28

For conferences that "peer review" and "publish" full papers, when, if ever, can you resubmit essentially unchanged versions for publication in a peer reviewed journal?

In my field, when conference papers appear as book chapters, people often "republish" them as journal articles.

I have just had a talk accepted at a conference which is now (decided post submission) planning on publishing the proceedings as a special issue of a journal. It appears the journal is complete crap with an extremely light peer review process in general, no impact factor, and essentially not indexed. I think this "article" will be worthless, but I am concerned that I will not be able to republish the results in a respectable journal.

  • 5
    The "special issue of a journal" designation sounds worrisome to me. Even if it is just the usual conference proceedings repackaged, I think you are right that it will cause problems for later publication. (Even if the second journal agrees not to count the first as a "real" journal publication, it may still appear to onlookers like you are publishing the same paper in two journals.) – Anonymous Mathematician Jul 30 '12 at 11:54
  • 7
    You always have the option not to submit to the post-proceedings, or the associated special-issue in this case. If you are worried about crappiness of the venue which is effectively imposed on you, simply do not submit your work to the journal and inform the editors about the decision. After all, nobody can publish your paper without your consent, such as a formal copyright transfer in the case of "traditional" journals. Just save your good stuff for a better venue. – walkmanyi Jul 30 '12 at 15:42
7

In math, FPSAC (Formal Power Series and Algebraic Combinatorics) accepts and referees "extended abstracts" for presentations. Presenters are selected based (in part) on the quality of these abstracts, and the abstracts appear in a special issue of DMTCS. The submission guidelines for FPSAC state

The authors will retain the right of publishing a full version of their work in another journal. Authors who do intend to publish a full version elsewhere should however make sure that their conference contribution is clearly an extended abstract of this full version.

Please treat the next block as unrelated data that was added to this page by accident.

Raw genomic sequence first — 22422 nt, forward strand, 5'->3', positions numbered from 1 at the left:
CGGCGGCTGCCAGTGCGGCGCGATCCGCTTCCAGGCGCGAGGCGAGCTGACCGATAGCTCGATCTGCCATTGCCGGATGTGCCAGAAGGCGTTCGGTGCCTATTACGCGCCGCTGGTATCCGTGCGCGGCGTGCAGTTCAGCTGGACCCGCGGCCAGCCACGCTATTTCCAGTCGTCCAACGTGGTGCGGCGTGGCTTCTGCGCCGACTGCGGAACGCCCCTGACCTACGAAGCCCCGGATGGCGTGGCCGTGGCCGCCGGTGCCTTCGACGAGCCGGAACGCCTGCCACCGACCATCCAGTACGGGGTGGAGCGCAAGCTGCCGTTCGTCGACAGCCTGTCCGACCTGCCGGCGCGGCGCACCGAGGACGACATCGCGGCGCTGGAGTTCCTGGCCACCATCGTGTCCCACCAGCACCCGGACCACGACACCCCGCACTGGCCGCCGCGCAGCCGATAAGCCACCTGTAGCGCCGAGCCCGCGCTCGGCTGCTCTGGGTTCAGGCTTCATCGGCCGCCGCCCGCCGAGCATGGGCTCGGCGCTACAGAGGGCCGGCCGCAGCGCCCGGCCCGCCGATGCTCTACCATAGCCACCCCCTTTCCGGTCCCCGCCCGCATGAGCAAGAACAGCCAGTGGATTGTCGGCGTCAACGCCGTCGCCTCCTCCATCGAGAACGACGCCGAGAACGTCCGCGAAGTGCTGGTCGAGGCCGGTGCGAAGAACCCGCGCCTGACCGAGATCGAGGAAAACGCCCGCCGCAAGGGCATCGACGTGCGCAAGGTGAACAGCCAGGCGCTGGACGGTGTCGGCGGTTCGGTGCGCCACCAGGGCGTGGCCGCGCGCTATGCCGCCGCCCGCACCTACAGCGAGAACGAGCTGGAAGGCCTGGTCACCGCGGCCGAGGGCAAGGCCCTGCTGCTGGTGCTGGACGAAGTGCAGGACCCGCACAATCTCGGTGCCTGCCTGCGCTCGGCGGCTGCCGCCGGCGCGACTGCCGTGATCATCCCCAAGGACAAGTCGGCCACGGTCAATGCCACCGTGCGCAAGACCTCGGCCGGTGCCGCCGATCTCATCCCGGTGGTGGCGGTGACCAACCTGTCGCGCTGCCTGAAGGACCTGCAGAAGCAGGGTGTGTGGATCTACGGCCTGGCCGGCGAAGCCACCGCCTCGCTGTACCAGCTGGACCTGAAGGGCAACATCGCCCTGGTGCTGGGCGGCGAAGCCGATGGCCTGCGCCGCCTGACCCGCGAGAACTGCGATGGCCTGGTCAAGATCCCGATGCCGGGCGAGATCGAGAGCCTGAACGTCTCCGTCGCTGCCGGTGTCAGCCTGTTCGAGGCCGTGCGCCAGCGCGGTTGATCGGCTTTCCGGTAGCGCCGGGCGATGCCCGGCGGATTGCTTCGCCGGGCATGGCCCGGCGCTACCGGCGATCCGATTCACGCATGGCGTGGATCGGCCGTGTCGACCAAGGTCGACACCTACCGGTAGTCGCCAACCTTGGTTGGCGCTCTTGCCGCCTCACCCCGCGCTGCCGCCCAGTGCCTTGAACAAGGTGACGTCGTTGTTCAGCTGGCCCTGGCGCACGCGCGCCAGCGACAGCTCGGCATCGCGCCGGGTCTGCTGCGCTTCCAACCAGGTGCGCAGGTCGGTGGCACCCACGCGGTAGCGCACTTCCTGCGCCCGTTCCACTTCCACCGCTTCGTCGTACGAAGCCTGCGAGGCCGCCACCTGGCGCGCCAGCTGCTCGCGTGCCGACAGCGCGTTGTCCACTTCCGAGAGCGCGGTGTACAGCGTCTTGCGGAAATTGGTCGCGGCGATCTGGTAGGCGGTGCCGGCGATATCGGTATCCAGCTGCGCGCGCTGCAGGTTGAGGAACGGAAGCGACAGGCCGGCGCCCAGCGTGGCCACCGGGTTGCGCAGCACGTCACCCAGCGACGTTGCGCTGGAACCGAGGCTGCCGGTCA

Several conference centers publish proceedings of their workshops, for which presenters are asked to submit extended abstracts of their talks after the fact; for example, both AIM (the American Institute of Mathematics) and Oberwolfach (formally known as Mathematisches Forschungsinstitut Oberwolfach) do this. Again, the norm is that the abstract should be a summary of your presentation, with less detail than the published version.

I think that the main answer here is going to be "see if the conference organizers have made a statement, and check with some more senior people as to what the unwritten norms are".

13

This varies by field. In (most) fields that have journal-based publications and no tradition of selective refereed conferences, it might be quite hard to publish a paper in a journal after it has appeared in some proceedings, without substantial changes.

In computer science, in which conference publication is the norm, it is expected that journal papers have first appeared in conference proceedings. This is especially true if the full paper does not fit in the page-limit of the conference proceedings, and proofs or other material had to be left out of the first publication. Typically you have to make some small changes between the conference and the journal version (i.e. include full proofs, include a fuller discussion of related and subsequent work, etc), but in CS, the delta between conference and journal version can be relatively minor.

  • What happens if a CS conference publishes the page-limited papers in crappy journal? – StrongBad Jul 30 '12 at 11:52
  • It probably depends on the specifics. If it actually appears as a paper in a journal, that might be problematic. On the other hand, plenty of conferences publish their proceedings using journal publishers like Springer, and its fine. Hard to know more without knowing the specific situation. – Aaron Jul 30 '12 at 12:07
  • 2
    In some fields of CS, the delta can be relatively minor. In theoretical computer science, the delta can be arbitrarily close to zero (although this is starting to change). Other subfields of CS impose a lower bound on the amount of truly unpublished content (typically 25%-33%) in any journal paper. – JeffE Jul 30 '12 at 13:26
  • 6
    Related: The question about the delta on CStheory – Gopi Jul 30 '12 at 13:57

Your Answer

By clicking “Post Your Answer”, you agree to our terms of service, privacy policy and cookie policy

Not the answer you're looking for? Browse other questions tagged or ask your own question.